5 Search Warrant Exceptions In Florida
In major drug trafficking cases, officers usually have search warrants. But in other areas, most notably drug possession and illegal weapons criminal cases, there are no warrants. The evidence that the officers seize may still be admissible in court, under certain circumstances.
The Fourth Amendment, and the law that surrounds it, forbids unreasonable searches and seizures. Port St. Lucie judges cannot randomly draw lines between reasonable and unreasonable searches. Instead, the police action must fit within one of the recognized search warrant exceptions.
Many people voluntarily consent to officer searches. Many people also volunteer incriminating information by giving statements or voluntarily give chemical samples during DUI arrests. There’s a significant difference of opinion as to whether it is a good idea or bad idea to give such consent. But for the most part, individuals who give consent to search are also giving away one of their best defenses.
Special rules apply to Florida consent property searches. In some cases, the person giving the consent need not have permission to do so. For example, a roommate who is not on the lease can give permission to search a house. However, that roommate cannot give permission to search a locked chest in the house.
The emergency sweep exception is usually coupled with the plain view exception, which is discussed below. Exigent circumstances give officers permission to enter buildings without warrants. For example, Port St. Lucie officers who receive a call about a gas leak can break into the house and ensure that no one is home.
How far the officers can go is another matter. The officers in this example certainly have a right to search the house. But they probably cannot enter a detached garage or shed that’s on the property.
If officers are lawfully in a certain place, they may seize any contraband which is in plain view. Although they can use the exigent circumstances exception to enter a house without permission, they cannot use binoculars to bring far-off things into “plain view.”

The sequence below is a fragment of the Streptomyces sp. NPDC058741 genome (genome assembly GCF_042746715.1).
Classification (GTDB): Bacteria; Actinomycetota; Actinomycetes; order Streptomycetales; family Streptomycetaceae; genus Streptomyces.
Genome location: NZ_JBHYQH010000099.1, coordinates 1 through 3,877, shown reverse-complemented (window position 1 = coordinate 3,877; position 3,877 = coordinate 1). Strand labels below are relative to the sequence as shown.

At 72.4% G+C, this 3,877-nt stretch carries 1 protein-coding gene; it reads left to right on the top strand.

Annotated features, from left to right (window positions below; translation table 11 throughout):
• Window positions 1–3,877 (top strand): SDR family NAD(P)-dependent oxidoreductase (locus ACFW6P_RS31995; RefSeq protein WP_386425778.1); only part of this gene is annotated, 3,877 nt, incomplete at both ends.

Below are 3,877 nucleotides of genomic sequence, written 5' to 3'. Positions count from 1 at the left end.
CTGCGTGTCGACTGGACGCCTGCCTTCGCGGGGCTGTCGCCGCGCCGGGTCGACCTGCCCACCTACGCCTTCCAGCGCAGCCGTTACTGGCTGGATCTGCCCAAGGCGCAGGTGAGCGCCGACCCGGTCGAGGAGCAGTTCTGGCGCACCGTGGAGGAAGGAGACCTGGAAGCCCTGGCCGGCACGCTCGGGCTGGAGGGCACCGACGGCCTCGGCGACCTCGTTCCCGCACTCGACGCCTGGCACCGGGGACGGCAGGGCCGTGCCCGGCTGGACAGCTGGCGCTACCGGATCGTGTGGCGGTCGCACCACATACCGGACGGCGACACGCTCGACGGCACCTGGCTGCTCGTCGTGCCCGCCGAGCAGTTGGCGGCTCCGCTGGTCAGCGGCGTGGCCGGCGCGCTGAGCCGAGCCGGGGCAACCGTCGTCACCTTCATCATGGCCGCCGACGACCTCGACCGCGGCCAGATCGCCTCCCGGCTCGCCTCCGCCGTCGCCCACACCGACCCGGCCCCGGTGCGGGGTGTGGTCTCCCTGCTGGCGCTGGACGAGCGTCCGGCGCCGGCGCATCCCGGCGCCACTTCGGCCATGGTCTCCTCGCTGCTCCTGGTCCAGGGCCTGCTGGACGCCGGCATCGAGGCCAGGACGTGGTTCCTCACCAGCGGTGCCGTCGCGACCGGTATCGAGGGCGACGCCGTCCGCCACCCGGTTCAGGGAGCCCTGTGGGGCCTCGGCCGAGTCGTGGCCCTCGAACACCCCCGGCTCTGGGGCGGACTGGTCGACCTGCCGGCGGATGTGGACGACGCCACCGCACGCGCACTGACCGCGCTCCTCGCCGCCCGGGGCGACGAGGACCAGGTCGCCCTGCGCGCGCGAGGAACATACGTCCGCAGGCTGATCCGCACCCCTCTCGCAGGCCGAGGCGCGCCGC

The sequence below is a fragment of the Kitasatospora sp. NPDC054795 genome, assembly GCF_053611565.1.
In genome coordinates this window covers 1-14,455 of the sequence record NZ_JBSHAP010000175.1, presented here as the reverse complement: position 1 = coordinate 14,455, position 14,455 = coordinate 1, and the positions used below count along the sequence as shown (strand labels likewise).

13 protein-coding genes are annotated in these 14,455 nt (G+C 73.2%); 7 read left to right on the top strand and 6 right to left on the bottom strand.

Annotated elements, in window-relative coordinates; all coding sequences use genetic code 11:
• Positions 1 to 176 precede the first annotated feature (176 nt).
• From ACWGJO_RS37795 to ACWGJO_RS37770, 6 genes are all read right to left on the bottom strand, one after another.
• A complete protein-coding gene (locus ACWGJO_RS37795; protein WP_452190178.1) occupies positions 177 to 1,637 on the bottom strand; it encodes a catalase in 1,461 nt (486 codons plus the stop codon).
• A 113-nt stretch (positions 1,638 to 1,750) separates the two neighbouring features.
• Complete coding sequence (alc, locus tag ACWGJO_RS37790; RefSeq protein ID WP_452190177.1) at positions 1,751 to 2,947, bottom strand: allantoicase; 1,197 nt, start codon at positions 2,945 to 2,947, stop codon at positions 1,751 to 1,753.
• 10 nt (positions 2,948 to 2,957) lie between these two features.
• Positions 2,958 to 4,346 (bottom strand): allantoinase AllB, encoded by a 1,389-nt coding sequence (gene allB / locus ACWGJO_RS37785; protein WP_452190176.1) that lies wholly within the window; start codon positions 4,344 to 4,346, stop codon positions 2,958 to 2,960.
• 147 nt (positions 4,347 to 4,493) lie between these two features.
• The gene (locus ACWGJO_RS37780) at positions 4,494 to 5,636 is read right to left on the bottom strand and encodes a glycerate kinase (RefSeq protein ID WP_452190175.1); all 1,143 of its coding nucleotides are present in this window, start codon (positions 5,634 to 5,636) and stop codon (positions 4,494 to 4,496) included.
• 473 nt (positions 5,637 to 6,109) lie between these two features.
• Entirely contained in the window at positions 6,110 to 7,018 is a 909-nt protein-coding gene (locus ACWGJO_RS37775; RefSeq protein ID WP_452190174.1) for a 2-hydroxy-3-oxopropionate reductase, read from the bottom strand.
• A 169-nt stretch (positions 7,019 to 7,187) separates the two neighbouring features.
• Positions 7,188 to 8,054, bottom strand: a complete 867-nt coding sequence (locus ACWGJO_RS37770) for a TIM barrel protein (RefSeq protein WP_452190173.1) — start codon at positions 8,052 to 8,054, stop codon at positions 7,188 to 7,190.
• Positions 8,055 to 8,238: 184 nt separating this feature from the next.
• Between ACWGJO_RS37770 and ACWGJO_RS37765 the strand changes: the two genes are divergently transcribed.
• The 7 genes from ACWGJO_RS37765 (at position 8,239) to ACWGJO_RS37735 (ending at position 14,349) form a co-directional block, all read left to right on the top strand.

Issues also arise if the contraband is only partially visible, such as the handle of a gun. The general rule is that the item must be both visible and accessible, but different Florida courts often use different definitions for these terms.
Search Incident to Arrest
Until 2009, this exception was probably the most commonly-used one. Before then, officers could literally tear a vehicle or dwelling apart after making a pro forma arrest for something like an outstanding warrant. But that year, the Supreme Court limited these searches to weapons pat-downs. So, this exception is not used very much anymore in Florida.
When an officer stops a suspect on a street, a Port St. Lucie officer can pat the suspect for weapons. The officer may seize any contraband s/he finds, even if it is not a weapon. The officer must have reasonable suspicion that the defendant may be armed. “Reasonable suspicion” basically means a vague fact or two, such as a bulge in a pocket, coupled with the officer’s gut instinct. This standard is very low, but it’s enough to deter officers from making such sweeps except in rare circumstances.
Join With Experienced Lawyers
Police officers do not always need search warrants to seize evidence. For a free consultation with an experienced criminal defense attorney in Port St. Lucie, contact Eighmie Law Firm, P.A. Convenient payment plans are available.